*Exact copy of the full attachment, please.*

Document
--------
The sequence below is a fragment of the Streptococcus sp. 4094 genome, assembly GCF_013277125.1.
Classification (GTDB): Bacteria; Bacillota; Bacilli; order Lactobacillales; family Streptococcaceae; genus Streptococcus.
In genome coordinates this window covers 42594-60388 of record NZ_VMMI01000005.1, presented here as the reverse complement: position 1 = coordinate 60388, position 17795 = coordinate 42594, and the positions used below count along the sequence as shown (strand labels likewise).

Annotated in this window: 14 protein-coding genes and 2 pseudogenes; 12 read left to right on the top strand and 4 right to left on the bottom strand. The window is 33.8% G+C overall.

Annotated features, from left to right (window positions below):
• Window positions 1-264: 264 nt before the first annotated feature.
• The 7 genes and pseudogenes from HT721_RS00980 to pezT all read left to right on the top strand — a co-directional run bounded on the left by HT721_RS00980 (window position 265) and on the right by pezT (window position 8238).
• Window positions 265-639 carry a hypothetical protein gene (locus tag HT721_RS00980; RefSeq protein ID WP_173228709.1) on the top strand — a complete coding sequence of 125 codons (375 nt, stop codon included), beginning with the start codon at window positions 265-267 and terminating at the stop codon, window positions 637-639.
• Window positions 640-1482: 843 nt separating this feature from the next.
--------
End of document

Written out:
The sequence below is a fragment of the Streptococcus sp. 4094 genome, assembly GCF_013277125.1.
Classification (GTDB): Bacteria; Bacillota; Bacilli; order Lactobacillales; family Streptococcaceae; genus Streptococcus.
In genome coordinates this window covers 42594-60388 of record NZ_VMMI01000005.1, presented here as the reverse complement: position 1 = coordinate 60388, position 17795 = coordinate 42594, and the positions used below count along the sequence as shown (strand labels likewise).

Annotated in this window: 14 protein-coding genes and 2 pseudogenes; 12 read left to right on the top strand and 4 right to left on the bottom strand. The window is 33.8% G+C overall.

Annotated features, from left to right (window positions below):
• Window positions 1-264: 264 nt before the first annotated feature.
• The 7 genes and pseudogenes from HT721_RS00980 to pezT all read left to right on the top strand — a co-directional run bounded on the left by HT721_RS00980 (window position 265) and on the right by pezT (window position 8238).
• Window positions 265-639 carry a hypothetical protein gene (locus tag HT721_RS00980; RefSeq protein ID WP_173228709.1) on the top strand — a complete coding sequence of 125 codons (375 nt, stop codon included), beginning with the start codon at window positions 265-267 and terminating at the stop codon, window positions 637-639.
• Window positions 640-1482: 843 nt separating this feature from the next.